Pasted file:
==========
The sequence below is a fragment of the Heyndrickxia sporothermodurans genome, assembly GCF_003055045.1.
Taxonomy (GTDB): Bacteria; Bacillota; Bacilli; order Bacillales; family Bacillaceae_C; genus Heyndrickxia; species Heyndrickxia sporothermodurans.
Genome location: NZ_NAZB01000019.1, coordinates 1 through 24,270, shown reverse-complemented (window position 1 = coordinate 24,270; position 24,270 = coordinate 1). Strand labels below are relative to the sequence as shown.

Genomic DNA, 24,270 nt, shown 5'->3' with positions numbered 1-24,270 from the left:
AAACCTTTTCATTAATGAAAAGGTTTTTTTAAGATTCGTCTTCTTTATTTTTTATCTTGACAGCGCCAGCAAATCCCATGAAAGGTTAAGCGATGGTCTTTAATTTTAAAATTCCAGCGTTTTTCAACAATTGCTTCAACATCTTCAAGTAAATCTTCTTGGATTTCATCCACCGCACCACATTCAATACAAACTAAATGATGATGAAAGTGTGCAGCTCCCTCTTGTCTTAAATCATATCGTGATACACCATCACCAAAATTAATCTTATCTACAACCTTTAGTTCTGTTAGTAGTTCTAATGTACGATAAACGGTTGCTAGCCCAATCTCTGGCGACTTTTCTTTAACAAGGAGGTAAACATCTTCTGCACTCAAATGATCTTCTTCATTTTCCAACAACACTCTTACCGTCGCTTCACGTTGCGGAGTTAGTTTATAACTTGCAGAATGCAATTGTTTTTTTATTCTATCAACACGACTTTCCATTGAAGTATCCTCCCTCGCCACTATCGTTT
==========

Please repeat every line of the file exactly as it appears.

The sequence below is a fragment of the Heyndrickxia sporothermodurans genome, assembly GCF_003055045.1.
Taxonomy (GTDB): Bacteria; Bacillota; Bacilli; order Bacillales; family Bacillaceae_C; genus Heyndrickxia; species Heyndrickxia sporothermodurans.
Genome location: NZ_NAZB01000019.1, coordinates 1 through 24,270, shown reverse-complemented (window position 1 = coordinate 24,270; position 24,270 = coordinate 1). Strand labels below are relative to the sequence as shown.

Genomic DNA, 24,270 nt, shown 5'->3' with positions numbered 1-24,270 from the left:
AAACCTTTTCATTAATGAAAAGGTTTTTTTAAGATTCGTCTTCTTTATTTTTTATCTTGACAGCGCCAGCAAATCCCATGAAAGGTTAAGCGATGGTCTTTAATTTTAAAATTCCAGCGTTTTTCAACAATTGCTTCAACATCTTCAAGTAAATCTTCTTGGATTTCATCCACCGCACCACATTCAATACAAACTAAATGATGATGAAAGTGTGCAGCTCCCTCTTGTCTTAAATCATATCGTGATACACCATCACCAAAATTAATCTTATCTACAACCTTTAGTTCTGTTAGTAGTTCTAATGTACGATAAACGGTTGCTAGCCCAATCTCTGGCGACTTTTCTTTAACAAGGAGGTAAACATCTTCTGCACTCAAATGATCTTCTTCATTTTCCAACAACACTCTTACCGTCGCTTCACGTTGCGGAGTTAGTTTATAACTTGCAGAATGCAATTGTTTTTTTATTCTATCAACACGACTTTCCATTGAAGTATCCTCCCTCGCCACTATCGTTT